Not so soon

Chairman of the Lindo Creek CoI Justice Ret’d Donald Trotman (Photos by Delano Williams)

…Lindo Creek commissioner shocked at police decision to close case

CHAIRMAN of the Lindo Creek Commission of Inquiry (CoI) Justice (Ret’d) Donald Trotman has expressed surprise that the Guyana Police Force closed the case into the mass murder at Lindo Creek back in 2008.

Outgoing Commissioner of Police Seelall Persaud

Justice Trotman made the comments during the testimony of outgoing Commissioner of Police Seelall Persaud on Tuesday. Persuad, who was the crime chief at the time of the Lindo Creek Massacre in June 2008, was instructed by then Commissioner of Police Henry Green to complete the murder investigation several months after the charred remains of the eight miners were discovered at a mining camp at Lindo Creek in the Upper Berbice River, Region 10. Initially, the matter was investigated by the Office of Professional Responsibility.

Under cross-examination by the Commission’s Chairman and Legal Counsel Patrice Henry, Persaud explained that upon completion of the case, a report was sent to the DPP for legal advice. Commissioner Trotman questioned Persaud on whether advice given by the DPP has to be followed. The DPP had reportedly advised that the case be closed.
“Matters involving criminal jurisdiction, we do. In matters involving disciplinary action against members of the force, not in all cases…most times the advice I see involving civil jurisdiction matters would be forwarded to the attorney general for further advice,” he explained.

Pressing for more answers, Justice Trotman asked if there are times when the DPP’s recommendations are not in keeping with those of the police, and if such would be followed; Persaud responded in the positive. “There are several times where the DPP’s advice is not in keeping with the recommendations of the investigator, or even the crime chief’s recommendations, but we take action in accordance with the advice of the DPP..,” he explained.

However, Persaud said in this case, he as the crime chief was comfortable with the advice of the DPP to close the case. “As crime chief, given the fact that the perpetrators that the investigation had identified had all been killed, except for one, who had been cooperating with prosecutors and others, and given that…I was comfortable with that,” Persaud told the Commission.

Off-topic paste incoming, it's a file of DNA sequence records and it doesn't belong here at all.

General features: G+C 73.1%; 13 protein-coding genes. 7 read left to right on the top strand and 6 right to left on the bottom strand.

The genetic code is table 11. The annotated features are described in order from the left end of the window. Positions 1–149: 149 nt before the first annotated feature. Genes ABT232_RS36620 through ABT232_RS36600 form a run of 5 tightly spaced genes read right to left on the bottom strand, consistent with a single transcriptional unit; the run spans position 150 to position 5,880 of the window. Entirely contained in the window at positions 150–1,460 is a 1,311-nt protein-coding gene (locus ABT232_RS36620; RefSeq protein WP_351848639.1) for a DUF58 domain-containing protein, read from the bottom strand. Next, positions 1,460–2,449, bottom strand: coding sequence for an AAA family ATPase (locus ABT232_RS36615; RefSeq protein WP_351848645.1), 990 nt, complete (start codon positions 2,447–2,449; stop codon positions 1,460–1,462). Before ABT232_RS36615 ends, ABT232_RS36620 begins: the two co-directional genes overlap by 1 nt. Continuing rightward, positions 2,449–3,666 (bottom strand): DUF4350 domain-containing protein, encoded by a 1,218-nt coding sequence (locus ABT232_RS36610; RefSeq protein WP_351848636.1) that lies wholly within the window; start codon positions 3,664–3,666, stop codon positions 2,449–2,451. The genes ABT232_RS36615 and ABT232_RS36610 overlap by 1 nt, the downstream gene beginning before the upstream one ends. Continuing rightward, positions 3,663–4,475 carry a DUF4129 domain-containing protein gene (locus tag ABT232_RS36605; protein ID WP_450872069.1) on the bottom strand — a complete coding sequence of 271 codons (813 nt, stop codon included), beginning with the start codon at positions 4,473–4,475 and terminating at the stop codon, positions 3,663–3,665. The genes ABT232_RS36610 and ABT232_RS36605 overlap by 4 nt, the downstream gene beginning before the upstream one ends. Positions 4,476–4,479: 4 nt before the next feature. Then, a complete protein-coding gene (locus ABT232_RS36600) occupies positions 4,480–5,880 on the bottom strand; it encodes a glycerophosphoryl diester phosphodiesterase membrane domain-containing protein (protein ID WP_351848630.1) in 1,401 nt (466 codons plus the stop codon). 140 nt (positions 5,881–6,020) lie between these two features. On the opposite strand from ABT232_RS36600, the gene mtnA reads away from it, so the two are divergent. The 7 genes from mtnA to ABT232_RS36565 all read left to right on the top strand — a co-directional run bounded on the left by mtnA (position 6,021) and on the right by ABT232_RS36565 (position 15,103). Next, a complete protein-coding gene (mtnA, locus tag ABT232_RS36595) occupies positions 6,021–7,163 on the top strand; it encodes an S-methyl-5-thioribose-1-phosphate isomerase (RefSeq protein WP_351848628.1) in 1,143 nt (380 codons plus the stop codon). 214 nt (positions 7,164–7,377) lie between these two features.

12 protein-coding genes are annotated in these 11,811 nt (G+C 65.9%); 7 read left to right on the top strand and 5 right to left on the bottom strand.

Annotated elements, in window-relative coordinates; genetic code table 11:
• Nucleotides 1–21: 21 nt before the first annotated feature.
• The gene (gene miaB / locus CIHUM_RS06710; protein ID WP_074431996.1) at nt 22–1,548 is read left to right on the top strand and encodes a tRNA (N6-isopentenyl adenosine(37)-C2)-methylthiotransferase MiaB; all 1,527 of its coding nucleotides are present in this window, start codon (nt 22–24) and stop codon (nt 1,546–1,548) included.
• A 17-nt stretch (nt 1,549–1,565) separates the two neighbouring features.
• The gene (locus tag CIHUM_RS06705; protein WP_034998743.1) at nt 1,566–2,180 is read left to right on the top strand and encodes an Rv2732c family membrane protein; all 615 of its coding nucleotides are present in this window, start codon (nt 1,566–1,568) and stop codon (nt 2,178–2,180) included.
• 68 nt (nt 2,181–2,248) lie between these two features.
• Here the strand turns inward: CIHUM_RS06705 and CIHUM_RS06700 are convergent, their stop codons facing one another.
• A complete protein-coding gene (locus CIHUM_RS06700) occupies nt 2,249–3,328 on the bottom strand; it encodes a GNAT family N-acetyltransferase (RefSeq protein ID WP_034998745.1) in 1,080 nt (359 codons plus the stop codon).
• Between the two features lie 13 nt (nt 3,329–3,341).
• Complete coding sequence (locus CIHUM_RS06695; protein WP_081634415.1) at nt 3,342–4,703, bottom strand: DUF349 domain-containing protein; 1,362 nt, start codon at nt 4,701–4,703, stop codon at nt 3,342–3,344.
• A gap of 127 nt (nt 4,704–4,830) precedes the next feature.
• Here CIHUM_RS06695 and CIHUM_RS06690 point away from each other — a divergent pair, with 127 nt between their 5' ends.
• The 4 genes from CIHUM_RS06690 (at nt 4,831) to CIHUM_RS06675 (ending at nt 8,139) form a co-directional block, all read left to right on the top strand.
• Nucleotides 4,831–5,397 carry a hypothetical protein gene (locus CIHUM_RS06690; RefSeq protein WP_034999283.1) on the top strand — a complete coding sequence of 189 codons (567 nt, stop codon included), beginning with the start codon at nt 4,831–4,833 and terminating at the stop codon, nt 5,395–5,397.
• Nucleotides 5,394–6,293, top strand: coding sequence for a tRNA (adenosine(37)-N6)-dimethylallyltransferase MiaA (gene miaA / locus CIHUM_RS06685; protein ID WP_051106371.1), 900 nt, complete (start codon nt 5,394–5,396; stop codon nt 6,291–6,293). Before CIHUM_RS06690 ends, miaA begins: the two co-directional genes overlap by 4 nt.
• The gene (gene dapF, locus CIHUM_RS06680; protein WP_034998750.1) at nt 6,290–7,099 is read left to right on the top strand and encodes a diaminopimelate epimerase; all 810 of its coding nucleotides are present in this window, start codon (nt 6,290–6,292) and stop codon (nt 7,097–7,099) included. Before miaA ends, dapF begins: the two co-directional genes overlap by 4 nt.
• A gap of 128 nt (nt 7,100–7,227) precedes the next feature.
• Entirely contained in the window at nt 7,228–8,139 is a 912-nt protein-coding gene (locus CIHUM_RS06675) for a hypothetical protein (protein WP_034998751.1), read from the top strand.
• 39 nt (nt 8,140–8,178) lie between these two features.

Persaud further indicated that he was not surprised at the recommendation of the DPP, and was comfortable with the decision to close the case. But Justice Trotman said he was “very surprised.”

Earlier in the hearing, the outgoing commissioner of police disclosed that from the DNA samples taken from relatives of all of the deceased miners, only three came back with positive results, based on a report submitted by the authorities in Jamaica. The DNA tests confirmed that Nigel Torres, Bonny Harry and another miner, whose name he could not recall, were among those murdered at Lindo Creek. The Trinidadian investigators had also submitted a report to the then police commissioer, that it did not include results from DNA samples taken.

He confirmed that the remains were kept at the Lyken Funeral Parlour, but could not confirm whether autopsies had been conducted. According to the Coroner’s Order, Pathologist Dr Nehaul Singh was identified to conduct the post-mortems but his name was crossed out, and replaced by another name. According to Persaud, upon the closure of the investigation, he instructed that the parlour bury the remains, but not before relatives of the identified men were informed, along with the camp owner Leonard Arokium.

“I am informed that one family indicated an interest, but also indicated that they cannot bear the expense and as a result, I instructed that the said parlour as per procedure bury the remains,” he recalled. Co-owner of Lyken’s Funeral Home, Dr Dawn Stewart, who had appeared before the Commissioner earlier this month, had said that the remains were buried at Le Repentir Cemetery on September 11, 2012, some four years after they were discovered.

All the family members who took the stand thus far have alleged that they were never informed of the murder of their loved ones by the Guyana Police Force, and had been left in the dark when the decision was made for the remains to be buried some four years after. The CoI is investigating the circumstances surrounding the killing of Cecil Arokium, Dax Arokium, Horace Drakes, Bonny Harry, Lancelot Lee, Compton Speirs, Nigel Torres and Clifton Berry Wong, on or about June 21, 2008 at Lindo Creek in the Upper Demerara/Upper Berbice Region.